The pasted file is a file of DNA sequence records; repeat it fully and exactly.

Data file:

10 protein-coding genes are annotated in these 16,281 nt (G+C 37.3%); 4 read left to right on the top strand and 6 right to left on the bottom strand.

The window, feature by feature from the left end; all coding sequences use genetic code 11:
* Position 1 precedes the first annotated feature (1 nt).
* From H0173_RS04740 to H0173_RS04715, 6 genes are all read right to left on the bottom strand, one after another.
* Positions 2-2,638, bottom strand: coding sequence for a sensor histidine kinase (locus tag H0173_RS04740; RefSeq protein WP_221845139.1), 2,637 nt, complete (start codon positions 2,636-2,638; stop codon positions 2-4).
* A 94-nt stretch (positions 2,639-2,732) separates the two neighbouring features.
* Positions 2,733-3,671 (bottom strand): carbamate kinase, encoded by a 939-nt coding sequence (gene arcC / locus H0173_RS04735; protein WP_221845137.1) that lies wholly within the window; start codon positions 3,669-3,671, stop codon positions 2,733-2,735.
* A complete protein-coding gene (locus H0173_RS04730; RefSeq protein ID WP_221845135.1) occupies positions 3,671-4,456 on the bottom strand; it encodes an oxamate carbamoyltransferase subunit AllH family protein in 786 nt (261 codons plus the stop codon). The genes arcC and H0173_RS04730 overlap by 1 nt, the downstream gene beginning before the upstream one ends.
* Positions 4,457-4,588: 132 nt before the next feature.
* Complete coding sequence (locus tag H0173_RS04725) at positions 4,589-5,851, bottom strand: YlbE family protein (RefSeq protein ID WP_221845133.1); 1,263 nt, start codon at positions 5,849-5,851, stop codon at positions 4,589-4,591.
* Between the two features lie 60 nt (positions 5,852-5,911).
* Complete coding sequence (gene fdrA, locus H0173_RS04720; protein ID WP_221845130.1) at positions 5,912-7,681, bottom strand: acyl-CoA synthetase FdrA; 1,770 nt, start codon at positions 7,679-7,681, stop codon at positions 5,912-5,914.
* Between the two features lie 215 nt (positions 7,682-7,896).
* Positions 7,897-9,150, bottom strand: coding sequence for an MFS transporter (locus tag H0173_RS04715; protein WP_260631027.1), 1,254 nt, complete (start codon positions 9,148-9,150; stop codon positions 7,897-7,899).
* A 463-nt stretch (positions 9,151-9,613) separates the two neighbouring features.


10 protein-coding genes are annotated in these 16,281 nt (G+C 37.3%); 4 read left to right on the top strand and 6 right to left on the bottom strand.

The window, feature by feature from the left end; all coding sequences use genetic code 11:
* Position 1 precedes the first annotated feature (1 nt).
* From H0173_RS04740 to H0173_RS04715, 6 genes are all read right to left on the bottom strand, one after another.
* Positions 2-2,638, bottom strand: coding sequence for a sensor histidine kinase (locus tag H0173_RS04740; RefSeq protein WP_221845139.1), 2,637 nt, complete (start codon positions 2,636-2,638; stop codon positions 2-4).
* A 94-nt stretch (positions 2,639-2,732) separates the two neighbouring features.
* Positions 2,733-3,671 (bottom strand): carbamate kinase, encoded by a 939-nt coding sequence (gene arcC / locus H0173_RS04735; protein WP_221845137.1) that lies wholly within the window; start codon positions 3,669-3,671, stop codon positions 2,733-2,735.
* A complete protein-coding gene (locus H0173_RS04730; RefSeq protein ID WP_221845135.1) occupies positions 3,671-4,456 on the bottom strand; it encodes an oxamate carbamoyltransferase subunit AllH family protein in 786 nt (261 codons plus the stop codon). The genes arcC and H0173_RS04730 overlap by 1 nt, the downstream gene beginning before the upstream one ends.
* Positions 4,457-4,588: 132 nt before the next feature.
* Complete coding sequence (locus tag H0173_RS04725) at positions 4,589-5,851, bottom strand: YlbE family protein (RefSeq protein ID WP_221845133.1); 1,263 nt, start codon at positions 5,849-5,851, stop codon at positions 4,589-4,591.
* Between the two features lie 60 nt (positions 5,852-5,911).
* Complete coding sequence (gene fdrA, locus H0173_RS04720; protein ID WP_221845130.1) at positions 5,912-7,681, bottom strand: acyl-CoA synthetase FdrA; 1,770 nt, start codon at positions 7,679-7,681, stop codon at positions 5,912-5,914.
* Between the two features lie 215 nt (positions 7,682-7,896).
* Positions 7,897-9,150, bottom strand: coding sequence for an MFS transporter (locus tag H0173_RS04715; protein WP_260631027.1), 1,254 nt, complete (start codon positions 9,148-9,150; stop codon positions 7,897-7,899).
* A 463-nt stretch (positions 9,151-9,613) separates the two neighbouring features.